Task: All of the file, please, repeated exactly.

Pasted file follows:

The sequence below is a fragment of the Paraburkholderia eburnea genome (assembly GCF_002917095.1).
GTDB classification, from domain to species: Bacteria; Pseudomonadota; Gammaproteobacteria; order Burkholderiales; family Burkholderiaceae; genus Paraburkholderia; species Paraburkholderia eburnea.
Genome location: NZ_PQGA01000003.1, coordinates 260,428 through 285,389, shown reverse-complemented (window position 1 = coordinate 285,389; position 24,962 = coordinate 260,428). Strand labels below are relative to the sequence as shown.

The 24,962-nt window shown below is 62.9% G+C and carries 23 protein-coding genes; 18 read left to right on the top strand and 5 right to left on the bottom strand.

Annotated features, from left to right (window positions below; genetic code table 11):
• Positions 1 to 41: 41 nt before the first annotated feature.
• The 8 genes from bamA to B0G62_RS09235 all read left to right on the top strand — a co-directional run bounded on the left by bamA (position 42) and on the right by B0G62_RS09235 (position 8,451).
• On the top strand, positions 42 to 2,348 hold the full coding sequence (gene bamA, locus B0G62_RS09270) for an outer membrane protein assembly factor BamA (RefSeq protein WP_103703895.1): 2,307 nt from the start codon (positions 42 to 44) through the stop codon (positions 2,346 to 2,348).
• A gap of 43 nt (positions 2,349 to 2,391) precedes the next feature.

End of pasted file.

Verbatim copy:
The sequence below is a fragment of the Paraburkholderia eburnea genome (assembly GCF_002917095.1).
GTDB classification, from domain to species: Bacteria; Pseudomonadota; Gammaproteobacteria; order Burkholderiales; family Burkholderiaceae; genus Paraburkholderia; species Paraburkholderia eburnea.
Genome location: NZ_PQGA01000003.1, coordinates 260,428 through 285,389, shown reverse-complemented (window position 1 = coordinate 285,389; position 24,962 = coordinate 260,428). Strand labels below are relative to the sequence as shown.

The 24,962-nt window shown below is 62.9% G+C and carries 23 protein-coding genes; 18 read left to right on the top strand and 5 right to left on the bottom strand.

Annotated features, from left to right (window positions below; genetic code table 11):
• Positions 1 to 41: 41 nt before the first annotated feature.
• The 8 genes from bamA to B0G62_RS09235 all read left to right on the top strand — a co-directional run bounded on the left by bamA (position 42) and on the right by B0G62_RS09235 (position 8,451).
• On the top strand, positions 42 to 2,348 hold the full coding sequence (gene bamA, locus B0G62_RS09270) for an outer membrane protein assembly factor BamA (RefSeq protein WP_103703895.1): 2,307 nt from the start codon (positions 42 to 44) through the stop codon (positions 2,346 to 2,348).
• A gap of 43 nt (positions 2,349 to 2,391) precedes the next feature.